Debian Bookworm was released this month, after almost two years of development. The release is backed by rigorous quality assurance measures.
Debian Bookworm is now available to the public after two years of rigorous development. It’s the successor of Debian Bullseye which was released last 2021. This open source operating system will be supported for the next five years and offers users an updated and reliable experience.
What’s new in Debian Bookworm?
- Debian Bookworm comes with 11,089 new packages, totaling 64,419 packages.
- Additionally, 43,254 packages have been updated and 6,296 packages removed as obsolete.
- The disk usage for the new version is 365 GB, with over 1.3 billion lines of code.
- The core of Bookworm is the Linux kernel 6.1 LTS, offering better hardware support and more convenient access to non-free drivers.
- Additionally, it supports Plasma 5.27.5 as its main desktop environment. Users can choose among different desktop environments, including GNOME, KDE Plasma, LXDE, LXQt, MATE, and Xfce.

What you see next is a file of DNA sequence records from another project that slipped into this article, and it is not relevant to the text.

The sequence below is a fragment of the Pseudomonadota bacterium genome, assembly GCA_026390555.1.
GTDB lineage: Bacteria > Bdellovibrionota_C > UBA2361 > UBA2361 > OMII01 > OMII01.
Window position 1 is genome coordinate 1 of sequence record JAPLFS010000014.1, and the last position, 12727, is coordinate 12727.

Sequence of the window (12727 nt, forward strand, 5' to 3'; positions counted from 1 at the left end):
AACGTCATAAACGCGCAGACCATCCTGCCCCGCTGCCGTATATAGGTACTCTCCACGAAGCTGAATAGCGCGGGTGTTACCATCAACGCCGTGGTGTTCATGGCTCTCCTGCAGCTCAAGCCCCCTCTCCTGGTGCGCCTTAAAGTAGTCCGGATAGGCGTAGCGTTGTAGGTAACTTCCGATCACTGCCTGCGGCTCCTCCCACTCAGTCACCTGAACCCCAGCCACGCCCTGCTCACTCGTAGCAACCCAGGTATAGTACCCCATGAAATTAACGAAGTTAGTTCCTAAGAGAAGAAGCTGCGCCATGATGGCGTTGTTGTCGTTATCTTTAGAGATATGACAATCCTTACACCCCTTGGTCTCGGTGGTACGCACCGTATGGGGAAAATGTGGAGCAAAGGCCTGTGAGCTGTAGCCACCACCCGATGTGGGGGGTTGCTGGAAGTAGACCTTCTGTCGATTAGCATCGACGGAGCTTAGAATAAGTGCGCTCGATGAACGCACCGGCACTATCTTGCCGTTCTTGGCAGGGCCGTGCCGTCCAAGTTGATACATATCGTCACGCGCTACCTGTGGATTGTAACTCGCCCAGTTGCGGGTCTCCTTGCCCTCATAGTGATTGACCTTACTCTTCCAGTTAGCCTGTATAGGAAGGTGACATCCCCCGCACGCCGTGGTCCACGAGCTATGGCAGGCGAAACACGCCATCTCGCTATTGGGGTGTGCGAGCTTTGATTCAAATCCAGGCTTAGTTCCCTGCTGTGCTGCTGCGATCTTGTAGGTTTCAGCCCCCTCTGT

- Debian 12 Bookworm packs quite a punch – unveiling the stylish Emerald artwork from Juliette Taka and introducing the shiny-server, an effortless way to bring science-driven web apps with R.
- It also brings the command-line tool fnt for a library of 1,500 DFSG-compatible fonts.
- Boasting versatility, the release is suitable for use cases ranging from desktops and netbooks to development, cluster and database servers, plus web and storage applications.
This makes Debian 12 Bookworm a significant step forward for one of the world’s most respected and widely used open source operating systems. The current state-of-the-art, Debian Bookworm looks more attractive, and it is expected to live up to its reputation of being a highly stable and reliable OS. It is available to download, and users can customize their Debian experience and try different environments.